Review: Dallas Symphony premiere of Roustom concerto, incorporating Middle Eastern and Western classical styles

Posted on: May 20, 2021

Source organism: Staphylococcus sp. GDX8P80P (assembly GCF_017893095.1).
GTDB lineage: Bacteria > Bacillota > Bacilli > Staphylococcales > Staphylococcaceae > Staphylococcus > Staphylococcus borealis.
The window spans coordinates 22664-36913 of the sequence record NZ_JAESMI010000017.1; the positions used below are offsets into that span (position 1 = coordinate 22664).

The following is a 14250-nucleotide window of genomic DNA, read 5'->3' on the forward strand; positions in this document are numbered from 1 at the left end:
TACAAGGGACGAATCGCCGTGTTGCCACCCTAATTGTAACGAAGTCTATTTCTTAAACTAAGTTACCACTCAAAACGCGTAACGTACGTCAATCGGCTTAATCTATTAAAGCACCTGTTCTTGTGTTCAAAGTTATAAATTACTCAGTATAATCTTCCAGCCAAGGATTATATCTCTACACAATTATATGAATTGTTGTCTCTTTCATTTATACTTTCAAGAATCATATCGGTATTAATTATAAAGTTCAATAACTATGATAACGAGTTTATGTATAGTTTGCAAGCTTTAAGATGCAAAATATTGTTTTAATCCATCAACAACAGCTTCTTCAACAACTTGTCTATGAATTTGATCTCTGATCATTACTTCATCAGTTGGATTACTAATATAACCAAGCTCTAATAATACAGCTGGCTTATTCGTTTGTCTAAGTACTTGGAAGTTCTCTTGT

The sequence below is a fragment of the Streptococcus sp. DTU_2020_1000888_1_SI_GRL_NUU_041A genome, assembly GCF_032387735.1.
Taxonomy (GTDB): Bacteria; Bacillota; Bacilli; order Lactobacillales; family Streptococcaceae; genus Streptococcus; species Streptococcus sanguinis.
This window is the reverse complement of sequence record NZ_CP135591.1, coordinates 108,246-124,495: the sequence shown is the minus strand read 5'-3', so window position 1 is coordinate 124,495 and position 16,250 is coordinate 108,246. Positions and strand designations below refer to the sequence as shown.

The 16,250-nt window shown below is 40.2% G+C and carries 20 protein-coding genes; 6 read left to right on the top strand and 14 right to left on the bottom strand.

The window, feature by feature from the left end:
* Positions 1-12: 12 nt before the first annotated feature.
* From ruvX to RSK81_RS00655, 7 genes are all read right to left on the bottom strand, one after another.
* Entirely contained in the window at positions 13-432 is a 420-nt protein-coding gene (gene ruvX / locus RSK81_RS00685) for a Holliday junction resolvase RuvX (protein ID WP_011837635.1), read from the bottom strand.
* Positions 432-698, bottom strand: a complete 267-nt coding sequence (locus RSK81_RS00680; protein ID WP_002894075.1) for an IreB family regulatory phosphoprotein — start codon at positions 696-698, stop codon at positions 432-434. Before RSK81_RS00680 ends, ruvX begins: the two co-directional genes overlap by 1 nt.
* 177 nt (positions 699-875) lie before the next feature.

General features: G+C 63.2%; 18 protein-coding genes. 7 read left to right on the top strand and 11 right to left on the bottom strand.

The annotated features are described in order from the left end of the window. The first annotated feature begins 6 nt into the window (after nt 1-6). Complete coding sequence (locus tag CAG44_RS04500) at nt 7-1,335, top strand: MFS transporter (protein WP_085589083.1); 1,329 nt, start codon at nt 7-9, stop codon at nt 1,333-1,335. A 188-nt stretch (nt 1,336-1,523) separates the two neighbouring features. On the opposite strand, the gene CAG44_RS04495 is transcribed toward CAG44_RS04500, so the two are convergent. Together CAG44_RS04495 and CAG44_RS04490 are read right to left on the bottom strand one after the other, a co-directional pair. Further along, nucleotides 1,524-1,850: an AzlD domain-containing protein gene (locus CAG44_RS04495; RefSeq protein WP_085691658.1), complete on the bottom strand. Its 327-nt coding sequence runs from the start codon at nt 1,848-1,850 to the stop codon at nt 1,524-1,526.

“ ‘In memory of George Floyd, Ahmaud Arbery, Breonna Taylor and far too many others.’ That’s the postscript on the last page of Kareem Roustom’s Second Violin Concerto … premiered Thursday by the Dallas Symphony Orchestra, with its principal second violinist, Angela Fuller Heyde,” writes Tim Diovanni in Sunday’s (5/16) Dallas Morning News. “Roustom, a Syrian-born American composer, completed the concerto last summer, [when] ‘It was impossible not to be aware of what was going on … and not feel this profound grief and frustration.’ … Fuller Heyde said that even if Roustom didn’t explicitly make the connection to the recent social justice movement, all the emotions from 2020 would still impact her interpretation. Fuller Heyde [commissioned] Roustom to write a concerto using a grant available to the DSO’s principal players…. Roustom, who plays the oud, a kind of lute mainly performed in Arab countries, is well-versed in both Middle Eastern and Western classical musical traditions. And his concerto takes inspiration from both styles…. The piece, he said, ‘came from a place of recognizing and realizing personal fragility.’ But over time, this sense of fragility took on a larger, broader meaning, he added, as the pandemic tore across the globe.”